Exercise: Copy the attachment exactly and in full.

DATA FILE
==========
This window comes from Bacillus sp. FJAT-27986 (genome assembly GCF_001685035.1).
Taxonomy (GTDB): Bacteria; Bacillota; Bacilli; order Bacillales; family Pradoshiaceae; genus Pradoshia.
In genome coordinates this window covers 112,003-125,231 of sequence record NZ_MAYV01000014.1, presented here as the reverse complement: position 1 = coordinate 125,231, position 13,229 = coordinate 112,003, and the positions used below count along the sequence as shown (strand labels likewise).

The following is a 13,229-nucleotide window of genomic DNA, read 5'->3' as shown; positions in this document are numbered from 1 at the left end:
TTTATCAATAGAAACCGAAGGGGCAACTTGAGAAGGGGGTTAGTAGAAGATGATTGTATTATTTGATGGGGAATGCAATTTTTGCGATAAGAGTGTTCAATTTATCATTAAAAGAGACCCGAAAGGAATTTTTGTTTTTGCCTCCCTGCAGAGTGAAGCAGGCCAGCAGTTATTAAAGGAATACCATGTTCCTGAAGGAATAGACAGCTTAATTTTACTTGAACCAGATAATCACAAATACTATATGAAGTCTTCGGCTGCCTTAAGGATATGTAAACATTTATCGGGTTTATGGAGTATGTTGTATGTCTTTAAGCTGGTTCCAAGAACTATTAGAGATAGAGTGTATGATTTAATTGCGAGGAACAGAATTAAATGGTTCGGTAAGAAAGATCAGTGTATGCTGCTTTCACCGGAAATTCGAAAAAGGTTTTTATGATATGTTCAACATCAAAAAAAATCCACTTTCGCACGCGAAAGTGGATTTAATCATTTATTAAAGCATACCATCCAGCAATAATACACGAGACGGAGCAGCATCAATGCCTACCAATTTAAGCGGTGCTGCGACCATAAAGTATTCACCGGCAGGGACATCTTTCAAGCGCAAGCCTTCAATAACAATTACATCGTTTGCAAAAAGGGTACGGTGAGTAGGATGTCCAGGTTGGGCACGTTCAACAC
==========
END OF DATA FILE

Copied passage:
This window comes from Bacillus sp. FJAT-27986 (genome assembly GCF_001685035.1).
Taxonomy (GTDB): Bacteria; Bacillota; Bacilli; order Bacillales; family Pradoshiaceae; genus Pradoshia.
In genome coordinates this window covers 112,003-125,231 of sequence record NZ_MAYV01000014.1, presented here as the reverse complement: position 1 = coordinate 125,231, position 13,229 = coordinate 112,003, and the positions used below count along the sequence as shown (strand labels likewise).

The following is a 13,229-nucleotide window of genomic DNA, read 5'->3' as shown; positions in this document are numbered from 1 at the left end:
TTTATCAATAGAAACCGAAGGGGCAACTTGAGAAGGGGGTTAGTAGAAGATGATTGTATTATTTGATGGGGAATGCAATTTTTGCGATAAGAGTGTTCAATTTATCATTAAAAGAGACCCGAAAGGAATTTTTGTTTTTGCCTCCCTGCAGAGTGAAGCAGGCCAGCAGTTATTAAAGGAATACCATGTTCCTGAAGGAATAGACAGCTTAATTTTACTTGAACCAGATAATCACAAATACTATATGAAGTCTTCGGCTGCCTTAAGGATATGTAAACATTTATCGGGTTTATGGAGTATGTTGTATGTCTTTAAGCTGGTTCCAAGAACTATTAGAGATAGAGTGTATGATTTAATTGCGAGGAACAGAATTAAATGGTTCGGTAAGAAAGATCAGTGTATGCTGCTTTCACCGGAAATTCGAAAAAGGTTTTTATGATATGTTCAACATCAAAAAAAATCCACTTTCGCACGCGAAAGTGGATTTAATCATTTATTAAAGCATACCATCCAGCAATAATACACGAGACGGAGCAGCATCAATGCCTACCAATTTAAGCGGTGCTGCGACCATAAAGTATTCACCGGCAGGGACATCTTTCAAGCGCAAGCCTTCAATAACAATTACATCGTTTGCAAAAAGGGTACGGTGAGTAGGATGTCCAGGTTGGGCACGTTCAACAC